2. Attachment to Items Ready for the Trash

A woman puts books in a box for donation
Grace Cary/Moment via Getty Images

Letting go of things in your home can be the hardest part. Sometimes the most creative and organized minds justify keeping things around just in case they need them in the future—even the distant future. 

Items like bills, cleaning supplies, or notepads can also act as daily reminders we're anxious to release. Over time, these reminder items pile up, eventually making them harder to find when you do need them.

How to Handle It

Create a digital system to stay up to date on tasks, errands, and bills. A quick alert on your phone takes the place of a bill left out on the counter.

As for items with sentimental attachments, decide whether the item causes more clutter than it's worth. If not, then make the active decision to keep it around and celebrate it on display. If not, take a photo and donate it or toss it in the trash with warm regards.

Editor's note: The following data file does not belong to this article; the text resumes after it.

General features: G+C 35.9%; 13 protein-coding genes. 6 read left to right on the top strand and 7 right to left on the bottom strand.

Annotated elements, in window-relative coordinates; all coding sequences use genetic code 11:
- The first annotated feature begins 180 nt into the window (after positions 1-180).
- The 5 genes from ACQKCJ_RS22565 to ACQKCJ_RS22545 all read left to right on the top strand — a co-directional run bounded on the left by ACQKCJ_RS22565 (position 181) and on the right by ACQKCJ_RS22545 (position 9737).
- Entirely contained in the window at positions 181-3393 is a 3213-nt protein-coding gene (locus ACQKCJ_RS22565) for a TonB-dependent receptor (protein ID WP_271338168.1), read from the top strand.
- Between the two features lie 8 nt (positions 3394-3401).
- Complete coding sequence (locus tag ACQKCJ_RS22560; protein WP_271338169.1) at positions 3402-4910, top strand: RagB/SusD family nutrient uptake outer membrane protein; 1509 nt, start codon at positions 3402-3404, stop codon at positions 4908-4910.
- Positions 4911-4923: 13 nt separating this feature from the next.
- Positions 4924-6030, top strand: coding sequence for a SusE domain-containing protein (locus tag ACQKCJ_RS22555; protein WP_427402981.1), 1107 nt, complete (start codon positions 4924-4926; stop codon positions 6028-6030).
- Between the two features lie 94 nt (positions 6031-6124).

3. A Change in Schedule

Let's face it. We could have all the best organizational habits in the world and a crazy week can completely upend any home. And, if you already struggle with clutter-free practices, distractions can make sticking to habits nearly impossible.

By the end of the week, you've tossed your car keys in the laundry basket, your phone on the bathroom cabinet, and your coffee mug somewhere in the hallway on your way to finding your keys.